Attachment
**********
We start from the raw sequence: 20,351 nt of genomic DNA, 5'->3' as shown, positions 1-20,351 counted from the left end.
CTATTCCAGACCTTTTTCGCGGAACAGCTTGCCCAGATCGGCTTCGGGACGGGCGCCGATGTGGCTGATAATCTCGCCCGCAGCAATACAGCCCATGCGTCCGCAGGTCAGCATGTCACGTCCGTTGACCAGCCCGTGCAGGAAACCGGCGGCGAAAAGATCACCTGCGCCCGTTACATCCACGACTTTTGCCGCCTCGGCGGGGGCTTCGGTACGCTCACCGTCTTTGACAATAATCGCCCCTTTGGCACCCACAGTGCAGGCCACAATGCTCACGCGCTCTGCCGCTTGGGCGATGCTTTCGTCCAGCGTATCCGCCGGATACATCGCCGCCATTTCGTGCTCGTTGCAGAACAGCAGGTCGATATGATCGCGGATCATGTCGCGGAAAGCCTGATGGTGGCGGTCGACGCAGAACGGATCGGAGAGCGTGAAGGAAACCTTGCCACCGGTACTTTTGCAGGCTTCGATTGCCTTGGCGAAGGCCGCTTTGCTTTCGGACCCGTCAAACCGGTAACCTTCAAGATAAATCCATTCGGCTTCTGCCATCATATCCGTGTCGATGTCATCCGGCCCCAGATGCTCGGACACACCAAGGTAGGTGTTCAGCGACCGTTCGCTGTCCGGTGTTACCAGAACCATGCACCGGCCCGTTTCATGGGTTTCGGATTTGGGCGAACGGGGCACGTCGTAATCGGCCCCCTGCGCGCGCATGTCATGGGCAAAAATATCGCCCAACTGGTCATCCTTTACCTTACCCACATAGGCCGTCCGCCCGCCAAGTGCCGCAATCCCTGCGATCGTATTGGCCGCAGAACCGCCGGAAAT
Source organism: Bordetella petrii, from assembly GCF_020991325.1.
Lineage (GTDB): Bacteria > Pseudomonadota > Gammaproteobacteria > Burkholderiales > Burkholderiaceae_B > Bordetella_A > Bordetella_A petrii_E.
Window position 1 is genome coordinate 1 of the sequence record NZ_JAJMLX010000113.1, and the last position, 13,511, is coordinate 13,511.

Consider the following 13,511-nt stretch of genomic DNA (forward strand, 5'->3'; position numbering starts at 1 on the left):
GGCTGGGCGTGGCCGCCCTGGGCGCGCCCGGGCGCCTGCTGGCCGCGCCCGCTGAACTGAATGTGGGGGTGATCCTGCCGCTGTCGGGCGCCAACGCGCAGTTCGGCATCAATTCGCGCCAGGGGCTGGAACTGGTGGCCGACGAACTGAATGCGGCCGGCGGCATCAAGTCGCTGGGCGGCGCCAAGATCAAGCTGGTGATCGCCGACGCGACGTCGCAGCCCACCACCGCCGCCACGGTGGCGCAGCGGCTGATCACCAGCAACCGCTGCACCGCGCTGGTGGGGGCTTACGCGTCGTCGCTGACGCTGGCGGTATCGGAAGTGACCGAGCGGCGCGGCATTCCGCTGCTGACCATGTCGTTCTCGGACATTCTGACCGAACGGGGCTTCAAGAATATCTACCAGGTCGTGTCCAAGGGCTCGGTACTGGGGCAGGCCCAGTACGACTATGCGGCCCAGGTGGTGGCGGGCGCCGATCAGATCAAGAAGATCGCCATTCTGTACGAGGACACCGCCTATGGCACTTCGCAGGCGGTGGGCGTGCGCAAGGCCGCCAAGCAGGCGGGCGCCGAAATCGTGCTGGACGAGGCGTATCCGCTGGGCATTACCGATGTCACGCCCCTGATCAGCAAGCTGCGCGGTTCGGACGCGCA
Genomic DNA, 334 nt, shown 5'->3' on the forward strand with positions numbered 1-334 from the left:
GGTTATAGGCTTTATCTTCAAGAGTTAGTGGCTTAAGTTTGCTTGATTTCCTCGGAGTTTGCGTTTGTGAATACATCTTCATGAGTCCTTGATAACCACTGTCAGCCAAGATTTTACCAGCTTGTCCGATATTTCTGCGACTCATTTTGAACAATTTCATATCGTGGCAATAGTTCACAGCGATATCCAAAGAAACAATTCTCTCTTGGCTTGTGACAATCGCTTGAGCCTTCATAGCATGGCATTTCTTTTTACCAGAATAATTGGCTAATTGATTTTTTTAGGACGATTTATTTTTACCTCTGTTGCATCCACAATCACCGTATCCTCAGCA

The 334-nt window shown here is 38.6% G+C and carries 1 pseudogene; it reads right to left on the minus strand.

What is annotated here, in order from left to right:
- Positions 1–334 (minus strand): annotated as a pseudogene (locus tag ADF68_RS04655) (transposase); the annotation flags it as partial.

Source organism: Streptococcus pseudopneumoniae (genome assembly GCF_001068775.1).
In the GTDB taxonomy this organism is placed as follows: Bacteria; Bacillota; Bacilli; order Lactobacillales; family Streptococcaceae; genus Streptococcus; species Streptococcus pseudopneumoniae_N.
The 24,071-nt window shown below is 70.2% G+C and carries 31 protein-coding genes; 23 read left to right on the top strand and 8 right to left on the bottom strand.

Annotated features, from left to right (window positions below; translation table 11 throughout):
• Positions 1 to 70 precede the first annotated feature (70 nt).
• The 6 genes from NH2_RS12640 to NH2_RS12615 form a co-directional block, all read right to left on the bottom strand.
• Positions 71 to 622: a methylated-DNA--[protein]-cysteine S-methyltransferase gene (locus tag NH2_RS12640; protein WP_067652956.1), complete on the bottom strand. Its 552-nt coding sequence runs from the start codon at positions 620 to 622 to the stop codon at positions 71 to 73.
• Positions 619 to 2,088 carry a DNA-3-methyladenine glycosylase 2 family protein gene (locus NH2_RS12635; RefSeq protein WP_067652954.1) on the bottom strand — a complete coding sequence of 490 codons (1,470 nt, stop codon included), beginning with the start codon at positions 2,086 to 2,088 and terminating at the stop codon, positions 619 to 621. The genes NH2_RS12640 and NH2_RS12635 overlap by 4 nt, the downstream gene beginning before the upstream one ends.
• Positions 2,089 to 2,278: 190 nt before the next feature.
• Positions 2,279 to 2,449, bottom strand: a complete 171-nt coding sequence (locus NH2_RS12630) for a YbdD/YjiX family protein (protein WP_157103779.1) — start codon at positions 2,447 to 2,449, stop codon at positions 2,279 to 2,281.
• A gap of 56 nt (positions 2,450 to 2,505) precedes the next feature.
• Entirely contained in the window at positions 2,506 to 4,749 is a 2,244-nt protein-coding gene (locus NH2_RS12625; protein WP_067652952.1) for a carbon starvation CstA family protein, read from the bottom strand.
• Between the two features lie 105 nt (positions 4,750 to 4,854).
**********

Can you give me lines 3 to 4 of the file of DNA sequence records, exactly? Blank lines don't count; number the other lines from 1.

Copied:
Source organism: Bordetella petrii, from assembly GCF_020991325.1.
Lineage (GTDB): Bacteria > Pseudomonadota > Gammaproteobacteria > Burkholderiales > Burkholderiaceae_B > Bordetella_A > Bordetella_A petrii_E.